I was wondering what the correct word would be for a sentence that is tightly packed with meaning. For example, a good aphorism. An aphorism is short, but has a lot of meaning behind it and requires considerable thought in order to understand it.

I thought of the word dense (as in "this is a very dense passage that takes some time to understand"). But in my mind, dense implies that its more technical and difficult to read. I'm trying to describe a simple passage that has a lot of meaning behind it. For example, a passage like this:

We can forgive a man for making a useful thing as long as he does not admire it. The only excuse for making a useless thing is that one admires it intensely. (The Picture of Dorian Gray, Oscar Wilde)

Edit: Just for more context. I sent the preface of The Picture of Dorian Grey to a friend, he quickly read it and said that he didn't understand it, and I said "you have to think about it, that page is really dense." I need a word to replace dense in that context.

  • Perhaps “thought-provoking” or “deep”
    – Jim
    Commented Jan 9, 2017 at 17:33
  • "pearls of wisdom"?
    – NVZ
    Commented Jan 9, 2017 at 17:34

7 Answers 7


Meaty, perhaps?

meaty adjective (INTERESTING)

having a lot of important or interesting ideas:

  • a meaty book/letter/report
  • She has written some wonderfully meaty parts for older actresses.

Cambridge Dictionary

See also: Power Thesaurus: full of meaning

  • 1
    Maybe Terse? Not sure if terse has a different connotation though. Doesn't sound right to me.
    – bugsyb
    Commented Jan 9, 2017 at 17:37
  • Terse just means short (or abrupt), i.e. using the fewest possible words. It gives no indication of how meaningful a statement is.
    – Mick
    Commented Jan 9, 2017 at 17:39
  • Really, you are probably better off using packed with meaning, crammed with meaning, full of meaning, etc.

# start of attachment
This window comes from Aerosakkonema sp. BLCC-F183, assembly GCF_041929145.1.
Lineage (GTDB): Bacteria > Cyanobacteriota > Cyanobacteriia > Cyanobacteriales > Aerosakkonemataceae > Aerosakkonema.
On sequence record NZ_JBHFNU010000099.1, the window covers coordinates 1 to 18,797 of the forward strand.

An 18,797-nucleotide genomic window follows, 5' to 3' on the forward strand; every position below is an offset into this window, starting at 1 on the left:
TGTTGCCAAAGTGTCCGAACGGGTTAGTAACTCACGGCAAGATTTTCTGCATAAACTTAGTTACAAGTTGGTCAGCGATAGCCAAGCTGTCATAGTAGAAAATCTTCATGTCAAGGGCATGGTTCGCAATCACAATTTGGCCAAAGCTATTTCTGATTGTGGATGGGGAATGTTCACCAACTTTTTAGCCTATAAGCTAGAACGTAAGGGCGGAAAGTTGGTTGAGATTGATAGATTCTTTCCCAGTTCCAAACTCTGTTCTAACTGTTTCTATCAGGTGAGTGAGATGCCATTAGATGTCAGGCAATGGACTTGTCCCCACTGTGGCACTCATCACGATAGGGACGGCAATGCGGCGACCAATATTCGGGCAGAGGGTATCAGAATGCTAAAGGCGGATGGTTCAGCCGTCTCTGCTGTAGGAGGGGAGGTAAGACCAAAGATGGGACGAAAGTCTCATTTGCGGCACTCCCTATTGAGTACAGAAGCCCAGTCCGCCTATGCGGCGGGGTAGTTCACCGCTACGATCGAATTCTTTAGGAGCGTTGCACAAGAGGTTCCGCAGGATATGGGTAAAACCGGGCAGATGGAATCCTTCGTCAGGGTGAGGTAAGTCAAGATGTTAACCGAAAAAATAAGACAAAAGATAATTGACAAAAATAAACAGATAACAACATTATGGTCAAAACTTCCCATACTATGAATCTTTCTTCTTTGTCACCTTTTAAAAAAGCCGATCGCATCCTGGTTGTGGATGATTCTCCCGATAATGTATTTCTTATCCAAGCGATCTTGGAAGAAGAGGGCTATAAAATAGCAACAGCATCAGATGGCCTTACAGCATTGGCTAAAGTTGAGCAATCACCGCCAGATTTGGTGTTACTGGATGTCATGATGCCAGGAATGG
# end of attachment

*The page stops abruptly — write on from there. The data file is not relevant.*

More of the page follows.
– Mick
    Commented Jan 9, 2017 at 17:41


"you have to think about it, that page is really deep (or thought-provoking)."

2.2 Profound or penetrating in awareness or understanding
2.3 Difficult to understand: "this is all getting too deep for me"


making you think a lot about a subject: "a thought-provoking book/film"


Many good answers here. In some situations the word you might be looking for is:



Adjective[edit] nuanced ‎(comparative more nuanced, superlative most nuanced)

Having nuances;

possessed of multiple layers of detail, pattern, or meaning

The setting sunlight played through the gently waving branches, creating subtly nuanced transitions of color and tone as the shadows swept back and forth in the rosy glow.


Sounds like a profound sentence.


profound ADJECTIVE
2 (of a person or statement) having or showing great knowledge or insight

‘The answer by one student was so profound that the professor shared it with colleagues, via the Internet, which is, of course, why we now have the pleasure of enjoying it as well.’


you might be looking for the word overloaded:

adj. of a word, having multiple meanings depending on context

or you can use polysemantic,

Having multiple meanings.

or polysemic,

(linguistics) Having a number of meanings, interpretations or understandings.

or polysemous:

(linguistics) Having multiple meanings or interpretations.



  1. any witty, ingenious, or pointed saying tersely expressed.
  2. epigrammatic expression: Oscar Wilde had a genius for epigram.
  3. a short, often satirical poem dealing concisely with a single subject and usually ending with a witty or ingenious turn of thought.

Or, pearls of wisdom perhaps. — TFD

an important piece of advice

Usage notes: This phrase is usually used humorously to mean the opposite.
"Thank you for that pearl of wisdom, Jerry. Now do you think you could suggest something more useful?"


I think I found an answer to my own question:

Pithy adjective

brief, forceful, and meaningful in expression; full of vigor, substance, or meaning

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